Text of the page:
I listen to several private equity podcasts each week, including Future Finance 360 and Private Equity Today. I’m also subscribed to multiple industry newsletters that I enjoy reading in the morning as I start my day. At least once a month I attend a networking event with other industry professionals, which helps me learn more about the investments they’re making as well as upcoming trends.
Fit and Personality
1) Walk me through your resume.
This is self-explanatory; you should be prepared to answer this question in any interview. Don’t memorize what you are going to say because you will bore the interviewer. Sound excited to be there, walk through all the important parts of your background, the experience you are getting in your current role, and end with why you want to transition into private equity.
2) What are three strengths you can bring to our firm?
Three of my biggest strengths are collaboration, critical thinking, and data modeling. In my current role, I collaborate closely with the CFO and other team members to develop accurate revenue forecasts. My ability to think through situations critically and to model data meaningfully also helps me analyze information and develop smart business suggestions.
3) What makes you stand out as compared to other candidates?
I have five years of experience as an analyst in private equity, which has given me valuable skills like data analysis and financial modeling. I am also highly organized and detail-oriented, which helps me stay on top of my work. In addition, I am passionate about finance and investing, so I enjoy learning new things and working with others who are interested in these topics.
4) How do you handle conflict in the workplace?
I haven’t experienced a huge amount of conflict with co-workers. However, when it does happen, I always try to resolve it straightaway, because I am a strong believer that conflict can have a negative impact on a team. I will try to resolve the conflict myself by first assessing if I did anything to contribute to it. I would then speak to my co-worker in private to get to the bottom of the problem. I would be calm, respectful, and professional while speaking to them, and I would seek a resolution that we were both comfortable with, so we could move forward quickly for the sake of the team.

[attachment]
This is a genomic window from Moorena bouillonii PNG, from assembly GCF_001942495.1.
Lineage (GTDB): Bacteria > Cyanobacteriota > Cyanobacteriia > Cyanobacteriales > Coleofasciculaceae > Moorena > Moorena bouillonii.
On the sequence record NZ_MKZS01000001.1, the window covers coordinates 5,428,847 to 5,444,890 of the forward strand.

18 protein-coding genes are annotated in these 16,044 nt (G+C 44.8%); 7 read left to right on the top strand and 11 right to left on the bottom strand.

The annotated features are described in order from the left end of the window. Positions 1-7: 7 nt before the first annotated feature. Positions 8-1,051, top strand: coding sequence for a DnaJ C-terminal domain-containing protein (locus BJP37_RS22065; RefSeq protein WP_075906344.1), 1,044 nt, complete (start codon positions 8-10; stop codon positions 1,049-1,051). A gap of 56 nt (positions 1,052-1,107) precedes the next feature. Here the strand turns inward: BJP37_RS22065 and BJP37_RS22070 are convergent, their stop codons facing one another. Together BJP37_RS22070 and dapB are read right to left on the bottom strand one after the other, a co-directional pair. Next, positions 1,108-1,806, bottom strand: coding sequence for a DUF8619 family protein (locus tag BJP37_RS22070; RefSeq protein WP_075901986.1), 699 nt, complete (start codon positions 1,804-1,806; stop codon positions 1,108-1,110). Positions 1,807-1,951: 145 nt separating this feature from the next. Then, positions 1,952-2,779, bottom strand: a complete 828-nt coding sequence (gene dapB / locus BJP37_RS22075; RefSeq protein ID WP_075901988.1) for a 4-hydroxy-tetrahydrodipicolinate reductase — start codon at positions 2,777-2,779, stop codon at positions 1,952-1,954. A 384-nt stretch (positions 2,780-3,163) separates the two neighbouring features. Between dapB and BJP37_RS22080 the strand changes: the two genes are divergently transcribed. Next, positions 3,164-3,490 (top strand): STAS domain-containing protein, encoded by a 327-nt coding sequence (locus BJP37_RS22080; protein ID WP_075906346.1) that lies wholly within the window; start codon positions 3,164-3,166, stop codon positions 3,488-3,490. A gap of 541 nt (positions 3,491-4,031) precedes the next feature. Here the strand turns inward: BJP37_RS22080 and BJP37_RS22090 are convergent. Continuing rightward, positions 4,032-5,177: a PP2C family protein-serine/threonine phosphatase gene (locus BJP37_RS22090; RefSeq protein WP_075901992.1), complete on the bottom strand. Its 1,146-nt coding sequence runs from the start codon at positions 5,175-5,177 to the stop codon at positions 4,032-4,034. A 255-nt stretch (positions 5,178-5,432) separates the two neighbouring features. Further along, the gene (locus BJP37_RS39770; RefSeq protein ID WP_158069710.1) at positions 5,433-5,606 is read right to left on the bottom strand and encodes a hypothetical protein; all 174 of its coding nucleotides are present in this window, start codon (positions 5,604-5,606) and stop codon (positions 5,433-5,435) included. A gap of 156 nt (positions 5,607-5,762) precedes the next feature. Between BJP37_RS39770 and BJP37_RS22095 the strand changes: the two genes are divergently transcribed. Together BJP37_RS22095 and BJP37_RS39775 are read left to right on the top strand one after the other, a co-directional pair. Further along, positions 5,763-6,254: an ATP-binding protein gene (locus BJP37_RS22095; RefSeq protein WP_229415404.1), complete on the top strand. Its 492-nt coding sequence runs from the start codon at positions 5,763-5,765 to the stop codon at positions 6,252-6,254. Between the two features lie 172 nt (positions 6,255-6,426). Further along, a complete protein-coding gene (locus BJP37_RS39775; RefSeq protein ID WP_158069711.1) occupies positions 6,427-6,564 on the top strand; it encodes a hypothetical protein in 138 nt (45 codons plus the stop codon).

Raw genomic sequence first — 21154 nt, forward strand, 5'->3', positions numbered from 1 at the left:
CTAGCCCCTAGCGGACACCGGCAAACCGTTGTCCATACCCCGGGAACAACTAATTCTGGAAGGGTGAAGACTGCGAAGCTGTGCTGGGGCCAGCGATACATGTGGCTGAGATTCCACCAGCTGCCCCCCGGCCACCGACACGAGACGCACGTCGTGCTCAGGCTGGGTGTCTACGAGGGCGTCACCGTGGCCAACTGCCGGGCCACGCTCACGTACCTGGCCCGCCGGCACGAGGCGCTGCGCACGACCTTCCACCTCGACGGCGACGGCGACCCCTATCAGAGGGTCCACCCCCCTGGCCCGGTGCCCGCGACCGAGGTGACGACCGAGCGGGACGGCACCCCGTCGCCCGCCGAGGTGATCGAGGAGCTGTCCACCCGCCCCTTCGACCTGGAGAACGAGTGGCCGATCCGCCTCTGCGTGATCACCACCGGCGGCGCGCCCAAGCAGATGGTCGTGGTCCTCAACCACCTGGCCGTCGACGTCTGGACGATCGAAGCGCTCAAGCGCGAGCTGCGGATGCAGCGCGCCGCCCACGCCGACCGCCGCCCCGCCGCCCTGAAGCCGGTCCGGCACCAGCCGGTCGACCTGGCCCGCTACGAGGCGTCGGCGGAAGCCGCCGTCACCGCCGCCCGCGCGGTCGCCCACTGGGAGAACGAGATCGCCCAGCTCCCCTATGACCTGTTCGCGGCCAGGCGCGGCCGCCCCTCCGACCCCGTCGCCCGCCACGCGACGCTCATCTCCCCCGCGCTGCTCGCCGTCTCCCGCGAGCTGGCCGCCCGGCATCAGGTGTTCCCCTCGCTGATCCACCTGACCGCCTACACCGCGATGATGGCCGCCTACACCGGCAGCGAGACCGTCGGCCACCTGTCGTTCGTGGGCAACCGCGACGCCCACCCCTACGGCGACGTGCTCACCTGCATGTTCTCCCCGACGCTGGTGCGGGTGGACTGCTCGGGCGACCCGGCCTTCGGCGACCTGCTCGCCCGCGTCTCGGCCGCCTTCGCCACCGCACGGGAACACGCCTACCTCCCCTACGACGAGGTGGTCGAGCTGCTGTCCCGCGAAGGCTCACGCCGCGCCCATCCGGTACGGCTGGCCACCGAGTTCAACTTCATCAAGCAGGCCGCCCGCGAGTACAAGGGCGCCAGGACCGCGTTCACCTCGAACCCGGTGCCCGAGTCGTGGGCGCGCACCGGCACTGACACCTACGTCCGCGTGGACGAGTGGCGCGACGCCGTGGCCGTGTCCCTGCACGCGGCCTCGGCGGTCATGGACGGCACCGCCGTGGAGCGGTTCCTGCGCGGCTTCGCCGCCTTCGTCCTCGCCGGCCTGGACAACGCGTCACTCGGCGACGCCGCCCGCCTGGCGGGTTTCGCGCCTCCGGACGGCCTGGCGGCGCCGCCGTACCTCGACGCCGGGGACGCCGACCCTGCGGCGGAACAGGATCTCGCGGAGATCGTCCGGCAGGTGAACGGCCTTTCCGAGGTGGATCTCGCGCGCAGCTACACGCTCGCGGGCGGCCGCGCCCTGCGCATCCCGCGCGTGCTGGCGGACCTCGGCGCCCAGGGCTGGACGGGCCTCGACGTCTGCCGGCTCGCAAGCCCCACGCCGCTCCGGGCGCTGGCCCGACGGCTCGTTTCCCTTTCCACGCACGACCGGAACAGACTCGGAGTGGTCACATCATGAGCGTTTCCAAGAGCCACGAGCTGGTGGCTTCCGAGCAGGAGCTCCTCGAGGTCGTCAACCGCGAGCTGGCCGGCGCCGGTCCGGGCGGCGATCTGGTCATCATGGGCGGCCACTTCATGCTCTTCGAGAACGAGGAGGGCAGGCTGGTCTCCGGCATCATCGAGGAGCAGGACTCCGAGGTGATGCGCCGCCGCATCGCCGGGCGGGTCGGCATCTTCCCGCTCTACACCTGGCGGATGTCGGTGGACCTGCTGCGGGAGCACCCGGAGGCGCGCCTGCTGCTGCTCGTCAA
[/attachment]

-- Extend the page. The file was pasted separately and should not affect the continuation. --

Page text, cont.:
5) What are your personal strengths and weaknesses?
These types of questions are typical, but it is not easy to meet the interviewers’ needs. Using this question, they seek to assess what you think your strengths and weaknesses are, and they want to observe how you respond to challenges. Employers also look for the skills, experience and attitude needed to get the job done. So, you need to focus on what strengths you have that are good for the job, answer questions in a positive manner, be honest and sincere, and avoid mentioning weaknesses that would make you a bad fit for the job.
Tips for Answering Private Equity Questions
Here’s a list of tips that may help you answer private equity interview questions:
- Think about the type of private equity fund you want to get into (mega/large fund or middle market fund), geographic location of PE firm, and the investment style (buyout, growth capital, etc.)
- List your technical skills on your resume and prepare what you write in the resumes.
- Practice before the interview.
- Answer questions clearly.
- Use technical questions to highlight your problem-solving abilities.
When recruiting, private equity firms look for proven achievers, top performers, and professionals with the caliber to optimize investments and returns on portfolios, rather than just being capable of performing the tasks required for deal execution. There are four main types of private equity interview questions: technical, transactions, firm, and fit. To respond to PE interview questions, candidates need to have extensive knowledge and a deep understanding of the financial industry, economics, statistics, mathematics, business administration, etc.
If you are interested in a career in Private Equity, the Private Equity Online Course will teach you everything you need to impress at interviews, including the core technical skills required so you can hit the ground running when you reach the desk.